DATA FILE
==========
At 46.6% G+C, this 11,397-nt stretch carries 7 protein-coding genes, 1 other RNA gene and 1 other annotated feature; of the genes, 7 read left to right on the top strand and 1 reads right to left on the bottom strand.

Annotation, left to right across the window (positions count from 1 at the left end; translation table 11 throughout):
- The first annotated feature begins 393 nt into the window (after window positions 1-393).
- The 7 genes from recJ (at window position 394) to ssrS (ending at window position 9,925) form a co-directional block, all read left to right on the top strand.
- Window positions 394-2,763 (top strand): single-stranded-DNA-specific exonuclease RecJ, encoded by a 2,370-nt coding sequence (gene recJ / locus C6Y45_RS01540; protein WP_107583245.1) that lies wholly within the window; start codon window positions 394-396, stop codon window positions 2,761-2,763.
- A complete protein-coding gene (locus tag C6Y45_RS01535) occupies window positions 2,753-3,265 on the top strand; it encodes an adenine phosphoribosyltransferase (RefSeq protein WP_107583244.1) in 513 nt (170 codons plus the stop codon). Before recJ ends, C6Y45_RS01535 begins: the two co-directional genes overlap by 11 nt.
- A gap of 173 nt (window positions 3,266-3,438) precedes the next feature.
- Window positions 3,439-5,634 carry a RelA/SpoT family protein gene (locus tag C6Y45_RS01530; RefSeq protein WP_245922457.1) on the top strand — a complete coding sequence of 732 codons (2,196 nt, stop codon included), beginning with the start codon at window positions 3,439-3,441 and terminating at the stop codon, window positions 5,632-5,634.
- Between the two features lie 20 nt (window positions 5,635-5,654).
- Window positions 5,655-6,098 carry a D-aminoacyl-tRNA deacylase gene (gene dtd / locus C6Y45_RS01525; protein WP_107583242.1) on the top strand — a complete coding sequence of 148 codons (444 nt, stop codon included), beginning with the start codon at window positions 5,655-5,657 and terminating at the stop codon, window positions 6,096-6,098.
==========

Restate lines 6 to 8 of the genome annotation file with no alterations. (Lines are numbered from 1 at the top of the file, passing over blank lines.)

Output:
- A complete protein-coding gene (locus tag C6Y45_RS01535) occupies window positions 2,753-3,265 on the top strand; it encodes an adenine phosphoribosyltransferase (RefSeq protein WP_107583244.1) in 513 nt (170 codons plus the stop codon). Before recJ ends, C6Y45_RS01535 begins: the two co-directional genes overlap by 11 nt.
- A gap of 173 nt (window positions 3,266-3,438) precedes the next feature.
- Window positions 3,439-5,634 carry a RelA/SpoT family protein gene (locus tag C6Y45_RS01530; RefSeq protein WP_245922457.1) on the top strand — a complete coding sequence of 732 codons (2,196 nt, stop codon included), beginning with the start codon at window positions 3,439-3,441 and terminating at the stop codon, window positions 5,632-5,634.